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Air Material Wing Savings vs NLRC GR No.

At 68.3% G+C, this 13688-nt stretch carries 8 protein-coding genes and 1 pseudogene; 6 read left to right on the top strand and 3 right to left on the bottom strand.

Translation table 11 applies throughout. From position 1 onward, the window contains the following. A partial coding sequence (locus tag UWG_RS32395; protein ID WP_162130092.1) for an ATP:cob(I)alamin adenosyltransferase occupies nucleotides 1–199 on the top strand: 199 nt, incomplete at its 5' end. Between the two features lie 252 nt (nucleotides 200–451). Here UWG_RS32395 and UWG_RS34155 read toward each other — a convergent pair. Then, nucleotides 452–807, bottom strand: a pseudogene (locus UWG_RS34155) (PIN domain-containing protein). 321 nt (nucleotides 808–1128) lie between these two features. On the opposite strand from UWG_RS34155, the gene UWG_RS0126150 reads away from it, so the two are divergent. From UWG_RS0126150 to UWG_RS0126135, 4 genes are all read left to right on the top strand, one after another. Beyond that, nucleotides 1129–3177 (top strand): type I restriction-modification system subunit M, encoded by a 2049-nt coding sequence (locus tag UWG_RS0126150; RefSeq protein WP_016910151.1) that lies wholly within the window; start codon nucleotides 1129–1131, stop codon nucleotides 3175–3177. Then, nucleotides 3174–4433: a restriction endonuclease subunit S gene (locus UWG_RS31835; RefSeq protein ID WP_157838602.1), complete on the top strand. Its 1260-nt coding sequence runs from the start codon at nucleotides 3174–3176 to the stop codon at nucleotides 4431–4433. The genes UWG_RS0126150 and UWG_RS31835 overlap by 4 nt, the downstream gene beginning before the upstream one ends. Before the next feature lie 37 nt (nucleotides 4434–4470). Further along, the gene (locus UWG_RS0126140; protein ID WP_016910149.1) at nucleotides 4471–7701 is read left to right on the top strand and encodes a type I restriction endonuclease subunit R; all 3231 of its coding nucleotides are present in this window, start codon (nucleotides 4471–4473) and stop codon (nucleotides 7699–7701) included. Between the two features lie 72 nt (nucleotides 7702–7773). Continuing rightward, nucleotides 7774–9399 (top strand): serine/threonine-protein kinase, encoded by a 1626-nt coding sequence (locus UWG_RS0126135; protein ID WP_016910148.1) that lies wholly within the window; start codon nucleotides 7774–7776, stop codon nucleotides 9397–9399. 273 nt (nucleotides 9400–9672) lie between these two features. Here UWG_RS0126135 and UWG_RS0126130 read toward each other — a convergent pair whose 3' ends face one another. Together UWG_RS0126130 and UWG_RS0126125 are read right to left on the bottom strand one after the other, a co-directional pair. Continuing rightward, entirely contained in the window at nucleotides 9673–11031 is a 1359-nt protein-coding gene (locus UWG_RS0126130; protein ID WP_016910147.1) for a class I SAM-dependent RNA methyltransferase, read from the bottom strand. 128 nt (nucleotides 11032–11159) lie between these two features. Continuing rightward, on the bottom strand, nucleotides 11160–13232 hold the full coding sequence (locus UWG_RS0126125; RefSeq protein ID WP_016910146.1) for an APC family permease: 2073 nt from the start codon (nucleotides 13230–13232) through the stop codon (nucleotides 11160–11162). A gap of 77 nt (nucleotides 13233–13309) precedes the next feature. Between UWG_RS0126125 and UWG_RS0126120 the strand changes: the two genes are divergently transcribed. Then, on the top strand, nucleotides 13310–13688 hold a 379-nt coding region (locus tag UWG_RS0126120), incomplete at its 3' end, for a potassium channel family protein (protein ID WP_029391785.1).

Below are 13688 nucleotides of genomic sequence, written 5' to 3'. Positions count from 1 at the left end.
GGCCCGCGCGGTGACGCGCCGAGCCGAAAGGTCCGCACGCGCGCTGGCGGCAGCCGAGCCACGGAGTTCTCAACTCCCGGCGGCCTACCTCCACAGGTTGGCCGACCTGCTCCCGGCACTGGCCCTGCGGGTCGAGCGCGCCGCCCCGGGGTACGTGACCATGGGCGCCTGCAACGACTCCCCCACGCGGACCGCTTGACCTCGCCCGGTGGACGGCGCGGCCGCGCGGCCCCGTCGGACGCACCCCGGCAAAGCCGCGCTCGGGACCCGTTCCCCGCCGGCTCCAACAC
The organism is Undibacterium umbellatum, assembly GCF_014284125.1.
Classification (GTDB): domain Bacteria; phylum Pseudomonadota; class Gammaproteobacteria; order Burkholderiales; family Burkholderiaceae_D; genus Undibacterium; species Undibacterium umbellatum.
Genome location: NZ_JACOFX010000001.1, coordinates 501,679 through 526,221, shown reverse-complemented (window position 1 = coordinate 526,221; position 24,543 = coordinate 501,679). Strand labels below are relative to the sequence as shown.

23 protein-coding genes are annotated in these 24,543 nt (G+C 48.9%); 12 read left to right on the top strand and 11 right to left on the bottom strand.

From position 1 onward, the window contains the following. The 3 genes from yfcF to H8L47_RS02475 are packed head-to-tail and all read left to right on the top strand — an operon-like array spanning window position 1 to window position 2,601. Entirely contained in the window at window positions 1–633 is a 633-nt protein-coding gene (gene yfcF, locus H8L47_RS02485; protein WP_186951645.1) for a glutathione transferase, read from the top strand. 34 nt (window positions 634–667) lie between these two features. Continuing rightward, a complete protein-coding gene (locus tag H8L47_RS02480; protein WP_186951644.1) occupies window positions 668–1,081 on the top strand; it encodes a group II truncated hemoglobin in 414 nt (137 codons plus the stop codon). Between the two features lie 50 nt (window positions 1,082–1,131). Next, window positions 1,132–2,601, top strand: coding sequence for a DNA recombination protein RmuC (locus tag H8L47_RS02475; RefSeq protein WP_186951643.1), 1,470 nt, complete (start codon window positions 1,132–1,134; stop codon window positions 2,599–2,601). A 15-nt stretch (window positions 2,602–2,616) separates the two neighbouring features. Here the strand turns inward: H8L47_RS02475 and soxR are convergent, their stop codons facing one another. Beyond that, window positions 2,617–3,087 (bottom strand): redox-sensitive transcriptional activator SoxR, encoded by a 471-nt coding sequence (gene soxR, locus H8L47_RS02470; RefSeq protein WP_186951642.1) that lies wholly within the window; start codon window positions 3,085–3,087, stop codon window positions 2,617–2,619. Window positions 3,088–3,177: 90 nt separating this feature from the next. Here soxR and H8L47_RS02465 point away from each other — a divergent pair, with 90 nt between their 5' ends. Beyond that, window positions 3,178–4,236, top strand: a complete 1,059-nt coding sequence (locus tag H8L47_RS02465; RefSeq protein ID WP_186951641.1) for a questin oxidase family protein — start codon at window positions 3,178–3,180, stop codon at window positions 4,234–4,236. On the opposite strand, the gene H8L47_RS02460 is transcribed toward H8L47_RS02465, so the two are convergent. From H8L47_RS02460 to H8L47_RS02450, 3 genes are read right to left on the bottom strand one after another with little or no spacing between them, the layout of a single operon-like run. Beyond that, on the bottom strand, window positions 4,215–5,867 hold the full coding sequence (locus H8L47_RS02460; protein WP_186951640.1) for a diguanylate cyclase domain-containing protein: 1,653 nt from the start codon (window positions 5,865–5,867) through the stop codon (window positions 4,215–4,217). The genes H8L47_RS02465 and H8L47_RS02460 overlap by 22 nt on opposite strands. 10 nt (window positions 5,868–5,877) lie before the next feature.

111870, 30 June 1994 FACTS Private respondent Salas was appointed notarial and legal counsel for petitioner. The petitioner issued an order reminding Salas of the approaching termination of his legal services. This prompted Salas to lodge a complaint against petitioner for separation pay, vacation and sick leave benefits and others. Petitioner moved to dismiss alleging that there was no employer-employee relationship between them. ISSUE: W/N ER-ER exists between petitioner and respondent HELD: Yes. The terms and conditions in the contract show that respondent was an employee of petitioner. His selection as the company counsel was done by the board of directors and the respondent was paid with a monthly retainer’s fee. The petitioner also reserved its power of dismissal by defining the duties of the respondent as its legal counsel such as acting on all legal matters and seeking remedies to effect collection of overdue accounts. As cited in the case of Hydro Resources v. Pagalilauan, “A lawyer, like any other professional (doctors, nurses, dentists, public relations practitioners), may very well be an employee of a private corporation or even of the government. It is not unusual for a big corporation to hire a staff of lawyers as its in-house counsel, pay them regular salaries, rank them and treat them like its other officers and employees.” With regards to Salas’ claim of notarial fees, it is based on his employment as a notarial officer of the petitioner and thus labor arbiters have the original and exclusive jurisdiction. As provided under Art. 3 of 217 of the Labor Code, claims which have reasonable connection with ER-EE relationship are under the jurisdiction of the labor arbiter. In respect to the separate payment of notarial fees to Salas, the contract does not contain any stipulation about it. Absence of such stipulation does not entitle the respondent to collect separate payment of notarial fees